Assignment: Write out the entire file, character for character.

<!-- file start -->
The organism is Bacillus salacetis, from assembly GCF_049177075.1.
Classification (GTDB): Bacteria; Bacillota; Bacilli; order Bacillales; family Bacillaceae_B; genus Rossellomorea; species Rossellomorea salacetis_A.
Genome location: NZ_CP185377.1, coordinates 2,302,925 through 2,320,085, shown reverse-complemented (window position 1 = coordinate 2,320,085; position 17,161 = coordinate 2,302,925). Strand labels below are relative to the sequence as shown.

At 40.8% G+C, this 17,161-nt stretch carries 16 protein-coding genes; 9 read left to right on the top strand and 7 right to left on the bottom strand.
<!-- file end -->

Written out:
The organism is Bacillus salacetis, from assembly GCF_049177075.1.
Classification (GTDB): Bacteria; Bacillota; Bacilli; order Bacillales; family Bacillaceae_B; genus Rossellomorea; species Rossellomorea salacetis_A.
Genome location: NZ_CP185377.1, coordinates 2,302,925 through 2,320,085, shown reverse-complemented (window position 1 = coordinate 2,320,085; position 17,161 = coordinate 2,302,925). Strand labels below are relative to the sequence as shown.

At 40.8% G+C, this 17,161-nt stretch carries 16 protein-coding genes; 9 read left to right on the top strand and 7 right to left on the bottom strand.